In 2009 the eight-lane, 5.6km Bandra-Worli Sea Link bridge was completed along the west coast of the peninsula, cutting about an hour off the commute between north and south and leading to even more growth for Bandra.

Hotel: Elegant or edgy?

At nearly 100 years old, the Taj Mahal Palace is the grandest dame in town -- a hotel that is deeply woven into the history and social fabric of the city. It is located in southern Mumbai overlooking the harbour and the famous Gateway of India monument. The recently restored Palace Wing includes several luxurious suites, from the glittering (and rambling) 5,000-sq-ft Tata Suite, where US President Barack Obama recently holed up, to the classy Ravi Shankar Suite, adorned with one of the musician’s famous sitars and photos depicting his collaboration with the Beatles. Less expensive rooms (with better views and balconies) are in the newer Tower Wing. Rates start at around INR 12,400 per night.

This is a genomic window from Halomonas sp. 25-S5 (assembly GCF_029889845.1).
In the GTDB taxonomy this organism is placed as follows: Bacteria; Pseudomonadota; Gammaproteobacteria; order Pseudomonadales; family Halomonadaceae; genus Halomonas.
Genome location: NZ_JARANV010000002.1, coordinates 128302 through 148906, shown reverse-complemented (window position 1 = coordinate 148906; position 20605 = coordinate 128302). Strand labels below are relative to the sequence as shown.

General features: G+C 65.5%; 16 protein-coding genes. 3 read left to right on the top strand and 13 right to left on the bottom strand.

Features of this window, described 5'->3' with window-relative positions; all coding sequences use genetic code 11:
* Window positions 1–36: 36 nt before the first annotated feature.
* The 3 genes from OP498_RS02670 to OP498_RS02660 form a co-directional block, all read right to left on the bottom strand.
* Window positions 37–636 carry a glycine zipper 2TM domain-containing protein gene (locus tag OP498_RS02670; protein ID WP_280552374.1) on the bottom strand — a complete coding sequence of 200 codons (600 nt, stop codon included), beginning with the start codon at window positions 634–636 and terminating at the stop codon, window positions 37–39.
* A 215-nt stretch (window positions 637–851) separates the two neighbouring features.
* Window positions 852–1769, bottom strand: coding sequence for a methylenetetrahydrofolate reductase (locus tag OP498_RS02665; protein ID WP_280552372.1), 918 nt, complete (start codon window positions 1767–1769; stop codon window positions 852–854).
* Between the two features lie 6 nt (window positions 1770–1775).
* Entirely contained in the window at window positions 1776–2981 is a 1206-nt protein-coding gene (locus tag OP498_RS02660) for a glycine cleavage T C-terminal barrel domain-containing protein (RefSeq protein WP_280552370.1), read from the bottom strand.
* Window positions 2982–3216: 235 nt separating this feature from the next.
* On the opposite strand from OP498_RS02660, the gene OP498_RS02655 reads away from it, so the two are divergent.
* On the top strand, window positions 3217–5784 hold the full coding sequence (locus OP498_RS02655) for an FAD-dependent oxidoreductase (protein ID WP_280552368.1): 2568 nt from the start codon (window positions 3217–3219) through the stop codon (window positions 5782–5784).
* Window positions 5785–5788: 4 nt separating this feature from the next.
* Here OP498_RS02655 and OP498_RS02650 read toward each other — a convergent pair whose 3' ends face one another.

To the north, a new 202-room Four Seasons hotel opened in 2008, offering the familiar luxury surroundings that the chain is known for, plus the spectacular Aer bar on the roof  of the 34-storey tower with commanding views of the entire region. The recently re-designed, contemporary Oberoi Mumbai has long been considered one of the plushest perches in town at the water’s edge on Nariman Point. A brand new 412-room Shangri-La hotel strategically located in nearby Lower Parel, the midway point between northern and southern Mumbai, will open in mid-2012. Further north, discerning travellers flock to the new 435-room Trident hotel in the Bandra-Kurla complex, featured in Conde Nast’s 2010 “Hot List” of new hotels.